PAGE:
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The indeterminable nature of the future


Interference Phenomenon
Edward Teller Scientist
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The essential part, the real novelty in quantum mechanics, I describe by talking to you about a phenomenon called Interference. Assume you have an original state and a final state, and you can get from the original state to the final state in two different ways. For instance, the original state is a particle - an electron - here, the final state is an electron there. In between, I have a screen which stops the particle except that it has two holes in it and the particle can go from the original state to the final state through one of the holes or through the other of the holes. In the interaction of the particle with the screen, allows the particle to move not quite on a straight line. Now, the very peculiar thing in quantum mechanics, the phenomenon called interference, is this: that there are situations where the fact that an electron can go that way or that way will lead to a high probability of the electron arriving. Or, under other conditions, it can lead to the more peculiar result that the fact that it can go this way or the fact that it can go that way, will make it certain that it never arrives here. That the possibilities how the thing can move can cancel each other. That is called interference. And the part of the quantum mechanics which explains the connection between wave descrip- description and particle description is precisely this study of Interference Phenomenon. Now, if I do anything, let an alpha particle be emitted or not be emitted, and I do anything with it I like, I can calculate the consequences. With one special remark; if you make a measurement which defines the position precisely, this measurement does not require an observer. Indeed, it is entirely independent. Something might happen a billion years ago and I can find in the geological remains that this or that has happened, no observer. What happens in a measurement is what is called - excuse me for introducing a new concept, which I will explain - something must happen which is called an Irreversible Process. And I will show you an irreversible process right here. Here is this hopefully empty cup and I drop it. Now, what happens in physics forward can also happen backward. The equations are so constructed that everything that happens one way can happen also the opposite way. So therefore, having stopped this- dropped this cup, I stand here with my hand open and wait for the cup to rise again, not as I do it, lifting it, but of its own accord, redoing the whole thing and landing in my hand. You all know that if that can happen at all you have to have a lot of patience, a patience greatly exceeding the age of the universe which is about as good as saying it never can happen. And the interference phenomenon, a peculiar thing in quantum mechanics, will show up its consequences in whatever else I do with this object. Because from the end state, I can reconstruct the initial state, except if there is an irreversible process. A measurement is not defined by Eugene Wigner knowing about it, or anybody else, it is defined by an irreversible process which does not allow the original state to be reconstructed from the final state. It is in this sense that Heisenberg should be understood. And he's talking of it- about an observer. It's simply justified as a didactic device, as a device to explain things, so people understand more easily what an observer is than to say what an irreversible process is.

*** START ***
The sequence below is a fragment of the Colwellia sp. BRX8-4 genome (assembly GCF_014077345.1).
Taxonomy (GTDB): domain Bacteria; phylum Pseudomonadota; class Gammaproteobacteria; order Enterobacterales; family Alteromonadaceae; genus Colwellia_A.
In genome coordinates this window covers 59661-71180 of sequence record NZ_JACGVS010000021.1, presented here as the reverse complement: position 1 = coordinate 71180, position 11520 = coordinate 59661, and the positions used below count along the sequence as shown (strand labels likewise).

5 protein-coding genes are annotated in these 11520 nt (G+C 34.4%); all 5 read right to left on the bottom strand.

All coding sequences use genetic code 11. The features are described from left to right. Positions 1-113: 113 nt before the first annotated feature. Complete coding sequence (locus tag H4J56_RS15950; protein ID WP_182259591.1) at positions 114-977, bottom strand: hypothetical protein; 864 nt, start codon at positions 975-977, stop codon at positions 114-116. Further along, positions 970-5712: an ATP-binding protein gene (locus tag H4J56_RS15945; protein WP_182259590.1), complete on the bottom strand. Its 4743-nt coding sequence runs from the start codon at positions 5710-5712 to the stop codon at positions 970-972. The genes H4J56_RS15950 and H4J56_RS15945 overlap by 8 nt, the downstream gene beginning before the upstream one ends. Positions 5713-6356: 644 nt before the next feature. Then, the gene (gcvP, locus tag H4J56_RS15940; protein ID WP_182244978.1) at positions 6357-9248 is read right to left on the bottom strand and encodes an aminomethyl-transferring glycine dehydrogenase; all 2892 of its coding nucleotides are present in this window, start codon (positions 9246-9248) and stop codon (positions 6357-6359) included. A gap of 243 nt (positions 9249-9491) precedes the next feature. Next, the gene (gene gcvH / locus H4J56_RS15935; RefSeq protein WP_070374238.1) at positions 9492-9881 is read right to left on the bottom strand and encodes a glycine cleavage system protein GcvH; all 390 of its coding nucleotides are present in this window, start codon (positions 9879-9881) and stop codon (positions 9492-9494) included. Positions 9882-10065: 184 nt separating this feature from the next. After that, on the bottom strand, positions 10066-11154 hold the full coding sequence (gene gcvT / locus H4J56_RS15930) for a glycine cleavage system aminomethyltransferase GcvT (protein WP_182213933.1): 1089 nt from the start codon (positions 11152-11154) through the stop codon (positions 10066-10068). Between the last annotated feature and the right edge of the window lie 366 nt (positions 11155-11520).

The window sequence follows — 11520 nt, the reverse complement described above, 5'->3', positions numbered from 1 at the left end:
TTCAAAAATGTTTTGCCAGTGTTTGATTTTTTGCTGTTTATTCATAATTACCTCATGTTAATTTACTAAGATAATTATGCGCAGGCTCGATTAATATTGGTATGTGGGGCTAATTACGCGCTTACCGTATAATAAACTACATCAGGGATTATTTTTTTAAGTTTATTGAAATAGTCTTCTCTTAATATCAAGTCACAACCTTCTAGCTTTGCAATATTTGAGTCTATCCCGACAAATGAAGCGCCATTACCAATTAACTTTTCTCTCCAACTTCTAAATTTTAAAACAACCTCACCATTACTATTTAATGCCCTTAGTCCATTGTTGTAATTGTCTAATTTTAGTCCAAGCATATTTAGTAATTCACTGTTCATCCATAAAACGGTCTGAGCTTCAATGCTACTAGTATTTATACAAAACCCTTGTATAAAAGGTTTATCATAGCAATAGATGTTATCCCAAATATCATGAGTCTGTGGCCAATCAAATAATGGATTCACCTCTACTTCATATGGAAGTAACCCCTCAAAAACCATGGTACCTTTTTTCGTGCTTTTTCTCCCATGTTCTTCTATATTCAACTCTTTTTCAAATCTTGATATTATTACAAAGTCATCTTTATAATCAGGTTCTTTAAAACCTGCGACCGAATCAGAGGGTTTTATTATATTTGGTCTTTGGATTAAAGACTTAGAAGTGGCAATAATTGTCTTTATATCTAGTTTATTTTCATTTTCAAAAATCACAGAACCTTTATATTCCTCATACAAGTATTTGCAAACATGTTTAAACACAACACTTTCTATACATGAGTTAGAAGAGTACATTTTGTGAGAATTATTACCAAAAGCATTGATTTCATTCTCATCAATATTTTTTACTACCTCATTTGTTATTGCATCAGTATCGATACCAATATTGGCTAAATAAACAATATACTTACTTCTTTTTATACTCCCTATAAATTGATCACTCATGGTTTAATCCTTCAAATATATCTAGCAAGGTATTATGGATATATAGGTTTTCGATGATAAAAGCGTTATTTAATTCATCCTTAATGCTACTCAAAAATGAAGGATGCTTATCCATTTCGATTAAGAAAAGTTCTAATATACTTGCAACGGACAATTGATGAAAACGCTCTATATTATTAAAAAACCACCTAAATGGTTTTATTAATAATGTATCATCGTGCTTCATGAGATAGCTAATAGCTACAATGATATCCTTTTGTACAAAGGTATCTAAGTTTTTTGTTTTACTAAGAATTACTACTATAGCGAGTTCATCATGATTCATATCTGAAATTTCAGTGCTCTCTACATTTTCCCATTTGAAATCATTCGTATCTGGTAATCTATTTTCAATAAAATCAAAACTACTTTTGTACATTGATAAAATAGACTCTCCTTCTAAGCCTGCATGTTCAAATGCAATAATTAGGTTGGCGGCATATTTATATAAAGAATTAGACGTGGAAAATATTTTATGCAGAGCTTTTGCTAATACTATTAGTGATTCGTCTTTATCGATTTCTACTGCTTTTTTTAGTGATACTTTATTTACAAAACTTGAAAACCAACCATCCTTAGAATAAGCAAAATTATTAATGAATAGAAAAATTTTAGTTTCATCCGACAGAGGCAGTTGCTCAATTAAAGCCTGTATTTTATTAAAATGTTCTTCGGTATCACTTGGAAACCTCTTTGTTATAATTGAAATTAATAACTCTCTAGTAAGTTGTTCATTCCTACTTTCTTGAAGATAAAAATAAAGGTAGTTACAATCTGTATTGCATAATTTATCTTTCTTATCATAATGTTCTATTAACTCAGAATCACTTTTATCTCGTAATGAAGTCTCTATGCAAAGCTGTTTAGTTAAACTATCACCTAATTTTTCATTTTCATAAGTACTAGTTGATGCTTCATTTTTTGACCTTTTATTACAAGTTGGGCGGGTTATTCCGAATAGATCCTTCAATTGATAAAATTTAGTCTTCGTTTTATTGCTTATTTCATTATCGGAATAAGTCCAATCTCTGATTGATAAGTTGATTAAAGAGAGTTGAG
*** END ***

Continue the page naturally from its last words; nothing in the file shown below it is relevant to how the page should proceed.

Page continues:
The late Hungarian-American physicist Edward Teller helped to develop the atomic bomb and provided the theoretical framework for the hydrogen bomb. During his long and sometimes controversial career he was a staunch advocate of nuclear power and also of a strong defence policy, calling for the development of advanced thermonuclear weapons.

Listeners: John H. Nuckolls

John H. Nuckolls was Director of the Lawrence Livermore National Laboratory from 1988 to 1994. He joined the Laboratory in 1955, 3 years after its establishment, with a masters degree in physics from Columbia. He rose to become the Laboratory's Associate Director for Physics before his appointment as Director in 1988.

Nuckolls, a laser fusion and nuclear weapons physicist, helped pioneer the use of computers to understand and simulate physics phenomena at extremes of temperature, density and short time scales. He is internationally recognised for his work in the development and control of nuclear explosions and as a pioneer in the development of laser fusion.

Duration: 5 minutes, 59 seconds

Date story recorded: June 1996

Date story went live: 24 January 2008